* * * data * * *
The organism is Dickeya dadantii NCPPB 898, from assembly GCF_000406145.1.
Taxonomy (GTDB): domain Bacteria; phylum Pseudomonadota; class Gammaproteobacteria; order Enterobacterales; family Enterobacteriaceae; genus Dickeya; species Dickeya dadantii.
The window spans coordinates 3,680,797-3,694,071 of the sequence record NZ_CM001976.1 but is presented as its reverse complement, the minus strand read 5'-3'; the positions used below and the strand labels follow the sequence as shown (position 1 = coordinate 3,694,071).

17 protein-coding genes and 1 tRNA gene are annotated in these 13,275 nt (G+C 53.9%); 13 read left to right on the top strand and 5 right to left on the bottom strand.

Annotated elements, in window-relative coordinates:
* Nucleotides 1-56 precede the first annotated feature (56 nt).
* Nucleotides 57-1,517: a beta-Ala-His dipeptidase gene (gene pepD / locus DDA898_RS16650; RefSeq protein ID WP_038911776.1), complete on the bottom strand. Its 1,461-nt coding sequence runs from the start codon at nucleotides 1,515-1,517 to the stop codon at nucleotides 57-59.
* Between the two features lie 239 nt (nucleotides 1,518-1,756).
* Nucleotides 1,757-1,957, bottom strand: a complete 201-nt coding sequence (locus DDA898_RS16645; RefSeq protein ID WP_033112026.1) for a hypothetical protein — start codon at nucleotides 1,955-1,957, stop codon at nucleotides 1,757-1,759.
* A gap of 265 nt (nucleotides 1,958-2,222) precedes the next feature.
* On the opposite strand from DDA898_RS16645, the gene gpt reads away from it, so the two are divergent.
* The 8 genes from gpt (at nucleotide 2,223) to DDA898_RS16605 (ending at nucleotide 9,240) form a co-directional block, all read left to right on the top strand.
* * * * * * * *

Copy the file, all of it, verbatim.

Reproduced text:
The organism is Dickeya dadantii NCPPB 898, from assembly GCF_000406145.1.
Taxonomy (GTDB): domain Bacteria; phylum Pseudomonadota; class Gammaproteobacteria; order Enterobacterales; family Enterobacteriaceae; genus Dickeya; species Dickeya dadantii.
The window spans coordinates 3,680,797-3,694,071 of the sequence record NZ_CM001976.1 but is presented as its reverse complement, the minus strand read 5'-3'; the positions used below and the strand labels follow the sequence as shown (position 1 = coordinate 3,694,071).

17 protein-coding genes and 1 tRNA gene are annotated in these 13,275 nt (G+C 53.9%); 13 read left to right on the top strand and 5 right to left on the bottom strand.

Annotated elements, in window-relative coordinates:
* Nucleotides 1-56 precede the first annotated feature (56 nt).
* Nucleotides 57-1,517: a beta-Ala-His dipeptidase gene (gene pepD / locus DDA898_RS16650; RefSeq protein ID WP_038911776.1), complete on the bottom strand. Its 1,461-nt coding sequence runs from the start codon at nucleotides 1,515-1,517 to the stop codon at nucleotides 57-59.
* Between the two features lie 239 nt (nucleotides 1,518-1,756).
* Nucleotides 1,757-1,957, bottom strand: a complete 201-nt coding sequence (locus DDA898_RS16645; RefSeq protein ID WP_033112026.1) for a hypothetical protein — start codon at nucleotides 1,955-1,957, stop codon at nucleotides 1,757-1,759.
* A gap of 265 nt (nucleotides 1,958-2,222) precedes the next feature.
* On the opposite strand from DDA898_RS16645, the gene gpt reads away from it, so the two are divergent.
* The 8 genes from gpt (at nucleotide 2,223) to DDA898_RS16605 (ending at nucleotide 9,240) form a co-directional block, all read left to right on the top strand.